The recent NIST SP 800-171, issued in June 2015, provides guidance for the protection of controlled unclassified...
information (CUI) in nonfederal information systems and organizations; classified information is under different -- and more stringent guidance. CUI is any information that law, regulation or government-wide policy requires to have safeguarding or disseminating controls, excluding information that is classified under Executive Order 13526, any predecessor or successor order, or the Atomic Energy Act of 1954, as amended. Let's take a closer look at NIST SP 800-171.
How does the federal government determine controlled unclassified information?
Since NIST SP 800-171 provides guidance in the protection of controlled unclassified information in nonfederal information systems and organizations, it's important to better understand what constitutes CUI.
Controlled unclassified information refers to unclassified information that is to be protected from public disclosure. The CUI designation replaces the "sensitive but unclassified" (SBU) designation and other similar control markings. For example, CUI may be the records that contain privacy information or details about an ongoing investigation.
In May 2008, President George W. Bush issued a memorandum that established CUI primarily to replace the many SBU categories into one. Within the CUI designation, the memo established a three-tiered system for safeguarding procedures and dissemination. These included Controlled with Standard Dissemination, Controlled with Specified Dissemination, and Controlled Enhanced with Specified Dissemination.
On May 27, 2009, President Obama issued a memorandum calling for a new CUI framework. What constitutes CUI still remains a bit vague, but the framework became especially important in defining how CUI would be handled by nonfederal government contractors. Then on November 4, 2010, the president designated the National Archives and Records Administration as the Executive Agent to implement his executive order and oversee the implementation and compliance of CUI.
Any information that is not designated as "classified" and "top-secret" is considered CUI, or information marked "For Official Use Only." For example, any recorded information related to experimental, developmental or engineering works that can be used to define or manufacture processes is CUI. Technical data considered CUI would include research and engineering data, engineering drawings, specifications, standards and computer software documentation.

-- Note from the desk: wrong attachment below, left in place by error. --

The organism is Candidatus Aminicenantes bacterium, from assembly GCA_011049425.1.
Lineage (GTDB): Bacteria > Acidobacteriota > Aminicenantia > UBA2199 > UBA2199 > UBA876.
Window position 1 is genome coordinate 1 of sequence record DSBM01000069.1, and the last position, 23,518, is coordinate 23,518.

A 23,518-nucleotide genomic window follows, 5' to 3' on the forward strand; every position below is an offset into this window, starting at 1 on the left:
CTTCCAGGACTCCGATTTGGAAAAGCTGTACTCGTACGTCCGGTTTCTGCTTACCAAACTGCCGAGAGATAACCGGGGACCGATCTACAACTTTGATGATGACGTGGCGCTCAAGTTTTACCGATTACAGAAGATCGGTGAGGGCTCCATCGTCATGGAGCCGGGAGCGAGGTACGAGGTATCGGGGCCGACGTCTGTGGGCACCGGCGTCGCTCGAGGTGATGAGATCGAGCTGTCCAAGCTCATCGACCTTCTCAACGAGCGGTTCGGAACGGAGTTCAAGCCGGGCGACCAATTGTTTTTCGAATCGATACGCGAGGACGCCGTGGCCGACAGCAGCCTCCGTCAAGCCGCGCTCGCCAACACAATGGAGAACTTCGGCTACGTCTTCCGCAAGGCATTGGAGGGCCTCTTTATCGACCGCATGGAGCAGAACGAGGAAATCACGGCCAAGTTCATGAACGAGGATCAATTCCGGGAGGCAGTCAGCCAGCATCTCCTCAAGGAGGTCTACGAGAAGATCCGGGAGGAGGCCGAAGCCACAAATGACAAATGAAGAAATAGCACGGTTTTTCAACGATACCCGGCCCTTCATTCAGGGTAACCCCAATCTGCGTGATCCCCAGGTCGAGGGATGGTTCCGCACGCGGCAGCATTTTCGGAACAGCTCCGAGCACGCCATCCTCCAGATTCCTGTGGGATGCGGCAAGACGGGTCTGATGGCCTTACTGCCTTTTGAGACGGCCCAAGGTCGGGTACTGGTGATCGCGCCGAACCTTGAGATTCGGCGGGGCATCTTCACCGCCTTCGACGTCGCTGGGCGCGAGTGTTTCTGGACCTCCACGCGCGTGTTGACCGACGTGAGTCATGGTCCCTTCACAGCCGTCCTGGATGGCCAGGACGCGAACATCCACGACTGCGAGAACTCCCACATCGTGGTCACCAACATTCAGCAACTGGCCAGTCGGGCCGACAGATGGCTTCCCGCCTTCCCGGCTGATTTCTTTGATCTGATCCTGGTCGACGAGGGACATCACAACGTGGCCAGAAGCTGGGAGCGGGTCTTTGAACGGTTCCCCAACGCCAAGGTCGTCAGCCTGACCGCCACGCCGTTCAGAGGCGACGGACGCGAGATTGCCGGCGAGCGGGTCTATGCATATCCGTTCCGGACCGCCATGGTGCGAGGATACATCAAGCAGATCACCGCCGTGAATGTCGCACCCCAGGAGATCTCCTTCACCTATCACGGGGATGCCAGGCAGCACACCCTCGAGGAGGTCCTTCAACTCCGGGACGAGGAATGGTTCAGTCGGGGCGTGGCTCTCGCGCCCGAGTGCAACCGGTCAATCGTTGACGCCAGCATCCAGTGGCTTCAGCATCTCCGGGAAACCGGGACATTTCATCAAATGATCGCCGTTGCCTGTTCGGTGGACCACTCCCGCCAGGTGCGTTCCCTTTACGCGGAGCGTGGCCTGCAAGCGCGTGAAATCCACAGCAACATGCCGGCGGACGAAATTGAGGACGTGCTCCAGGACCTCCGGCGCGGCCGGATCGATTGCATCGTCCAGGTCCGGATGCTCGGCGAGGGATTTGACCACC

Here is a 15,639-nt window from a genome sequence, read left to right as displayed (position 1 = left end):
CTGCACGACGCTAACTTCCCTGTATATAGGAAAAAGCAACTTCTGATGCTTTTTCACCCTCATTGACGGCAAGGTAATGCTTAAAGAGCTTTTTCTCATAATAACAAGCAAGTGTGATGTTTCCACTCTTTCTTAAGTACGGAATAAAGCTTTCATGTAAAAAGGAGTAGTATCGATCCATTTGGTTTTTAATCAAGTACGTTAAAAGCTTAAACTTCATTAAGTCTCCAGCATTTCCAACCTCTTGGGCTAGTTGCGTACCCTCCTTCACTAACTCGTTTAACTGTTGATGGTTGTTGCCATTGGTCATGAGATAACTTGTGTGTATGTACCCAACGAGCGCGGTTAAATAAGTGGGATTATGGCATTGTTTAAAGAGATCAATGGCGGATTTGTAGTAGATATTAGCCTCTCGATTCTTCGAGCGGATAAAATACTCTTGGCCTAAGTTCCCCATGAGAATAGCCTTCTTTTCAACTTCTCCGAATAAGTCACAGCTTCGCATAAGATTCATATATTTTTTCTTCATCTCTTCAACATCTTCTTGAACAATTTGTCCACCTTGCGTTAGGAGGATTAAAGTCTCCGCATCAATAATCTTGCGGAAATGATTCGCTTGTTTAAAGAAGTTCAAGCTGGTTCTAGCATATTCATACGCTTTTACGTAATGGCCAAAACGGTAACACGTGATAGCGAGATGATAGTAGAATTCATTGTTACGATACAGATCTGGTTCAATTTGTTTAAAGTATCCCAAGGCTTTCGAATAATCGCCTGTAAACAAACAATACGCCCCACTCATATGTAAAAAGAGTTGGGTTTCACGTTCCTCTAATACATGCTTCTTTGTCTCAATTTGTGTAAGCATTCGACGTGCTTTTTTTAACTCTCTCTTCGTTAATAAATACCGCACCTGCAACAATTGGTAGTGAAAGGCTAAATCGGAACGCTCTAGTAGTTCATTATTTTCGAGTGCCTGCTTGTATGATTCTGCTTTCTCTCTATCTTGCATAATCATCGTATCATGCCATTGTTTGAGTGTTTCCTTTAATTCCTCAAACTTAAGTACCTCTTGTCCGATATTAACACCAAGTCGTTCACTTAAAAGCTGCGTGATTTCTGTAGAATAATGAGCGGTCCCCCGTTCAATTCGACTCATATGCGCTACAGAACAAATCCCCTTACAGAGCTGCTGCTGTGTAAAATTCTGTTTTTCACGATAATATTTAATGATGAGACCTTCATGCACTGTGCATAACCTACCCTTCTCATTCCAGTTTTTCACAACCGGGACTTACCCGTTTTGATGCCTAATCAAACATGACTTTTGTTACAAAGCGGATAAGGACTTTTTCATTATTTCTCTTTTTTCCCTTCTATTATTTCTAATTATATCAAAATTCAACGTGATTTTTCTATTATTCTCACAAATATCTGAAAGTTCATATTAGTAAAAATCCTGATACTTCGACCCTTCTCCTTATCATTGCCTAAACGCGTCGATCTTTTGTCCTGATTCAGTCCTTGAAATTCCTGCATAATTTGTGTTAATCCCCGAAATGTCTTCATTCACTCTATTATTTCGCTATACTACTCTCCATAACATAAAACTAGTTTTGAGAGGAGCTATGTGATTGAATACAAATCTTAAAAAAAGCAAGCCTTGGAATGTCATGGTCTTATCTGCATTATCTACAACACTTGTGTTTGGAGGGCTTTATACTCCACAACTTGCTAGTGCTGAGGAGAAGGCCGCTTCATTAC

Most important NIST SP 800-171 guidelines for CUI protection
NIST SP 800-171 defines 14 categories of security requirements for CUI: access control, awareness and training, audit and accountability, configuration management (baselines for security of hardware and software), identification and authentication (of users and devices), incident response, maintenance, media protection, personnel security, physical protection, risk assessment, security assessment, system and communications protection, and system and information integrity.
Details of each of these 14 categories is beyond the scope of this article, but the security requirements defined -- especially for those well-versed in cybersecurity concepts -- would be considered basic prudent security measures.
Terms used within this special publication include the principle of least privilege; restrictions of nonessential programs, functions, ports, protocols and services; audit of privileged user activity; security risks; separation of duties; multifactor authentication; incident handling; limit access to authorized users; screening of individuals in new hires; terminations and transfers; escorting of visitors; vulnerability scans; and periodic assessment of security controls.
What effect will NIST SP 800-171 have on organizations?
A nonfederal organization is any entity that owns, operates or maintains a nonfederal information system. Examples of nonfederal organizations include: state, local and tribal governments; colleges and universities; and contractors.
Any of these organizations are subject to the Federal Information Security Management Act (FISMA) requirements and assessments, including the minimum security requirements in FIPS Publication 200 and the security controls in NIST Special Publication 800-53. Compliance requires organizations to execute due diligence with regard to information security and risk management.
The effect NIST SP 800-171 has on these organizations can be significant, especially if they currently do not practice basic fundamental security and controls. It is incumbent on these organizations to familiarize themselves with NIST SP 800-171, FIPS 200 and NIST SP 800-53 before they agree to handle CUI on behalf of the U.S. government.
NSIT SP 800-171 compliance
FIPS 200 defines the Minimum Security Requirements for Federal Information and Information Systems. These requirements are very similar to the 14 categories of security defined in NIST SP 800-171, which also requires organizations to define CUI into initial baseline categories of low, medium and high, as defined in NIST SP 800-53.
Nonfederal organizations are subject to FISMA assessments -- managed by the Office of Management and Budget -- in handling CUI. There is an obvious irony in light of the recent OPM data breach, resulting in $132 million to cover the cost of 23 million current and former federal employees to pay for identity protection and background investigations. But regardless of this data breach, nonfederal organizations stand on notice.
About the author:
Miguel (Mike) O. Villegas is vice president for K3DES LLC, a payment and technology-consulting firm. Villegas has been a chief information security officer for a large online retailer, partner for a "Big Four" consulting firm, VP of IT Risk Management, IT Audit Director for large commercial banks and owner of an information security professionals firm over a span of 30 years.